نتیجه گیری انگلیسی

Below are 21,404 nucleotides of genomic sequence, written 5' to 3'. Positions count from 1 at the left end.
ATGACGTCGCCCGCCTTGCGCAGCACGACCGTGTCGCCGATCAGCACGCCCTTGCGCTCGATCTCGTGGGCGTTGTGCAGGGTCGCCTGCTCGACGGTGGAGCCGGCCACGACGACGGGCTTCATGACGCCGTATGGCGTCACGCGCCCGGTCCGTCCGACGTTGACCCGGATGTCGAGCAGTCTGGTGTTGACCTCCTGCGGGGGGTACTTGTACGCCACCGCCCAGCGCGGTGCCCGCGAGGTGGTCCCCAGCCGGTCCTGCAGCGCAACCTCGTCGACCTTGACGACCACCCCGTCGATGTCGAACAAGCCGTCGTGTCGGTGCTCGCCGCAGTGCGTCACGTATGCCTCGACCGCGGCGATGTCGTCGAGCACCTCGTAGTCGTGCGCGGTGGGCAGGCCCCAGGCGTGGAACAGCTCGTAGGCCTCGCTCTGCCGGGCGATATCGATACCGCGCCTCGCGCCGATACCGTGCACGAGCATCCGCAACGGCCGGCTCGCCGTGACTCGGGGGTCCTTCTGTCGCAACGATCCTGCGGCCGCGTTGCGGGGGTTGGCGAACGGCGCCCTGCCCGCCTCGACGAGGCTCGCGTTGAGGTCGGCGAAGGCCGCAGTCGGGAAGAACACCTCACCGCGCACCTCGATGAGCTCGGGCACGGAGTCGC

In this paper, we studied the reactions of the euro–dollar exchange rate to economic and political news about the euro area and the US. Our aim was to assess whether the changes in the exchange rate can be attributed partly to biased information filtering by market participants. Given the nature of the data set, the results should be interpreted with caution. Nonetheless, it appears that there are asymmetries in the reaction pattern to news. Investors focus on political news and central bank statements as far as the euro area is concerned, whereas they pay less attention to economic news. For news about the US, our analysis suggests that the opposite holds: economic news is important, political news is less so. The asymmetry of this pattern may explain why the narrowing of the economic growth differential between the US and the euro area starting in the first half of 2001 did not cause the euro to appreciate. Investors simply ignored the relatively positive economic news releases about the euro area. We have also found some difference in magnitude in the reaction to good and bad news. However, in the period under consideration investors did not seem to close their eyes to favourable euro news while welcoming good US news. Rather, they seemed to be concerned with the viability of EMU and with the credibility of ECB monetary policy. This may in turn have been related to the historical fact that monetary unions without political union did not survive (Vanthoor, 1996). Obviously, for the markets the proof of the pudding is in the eating, and market participants needed more reassurance that EMU is viable. Meanwhile, the development of the euro in recent times suggests that market participants have become more confident about the viability of monetary union without political union, about the independence of the ECB and about the quality of monetary management in the euro area.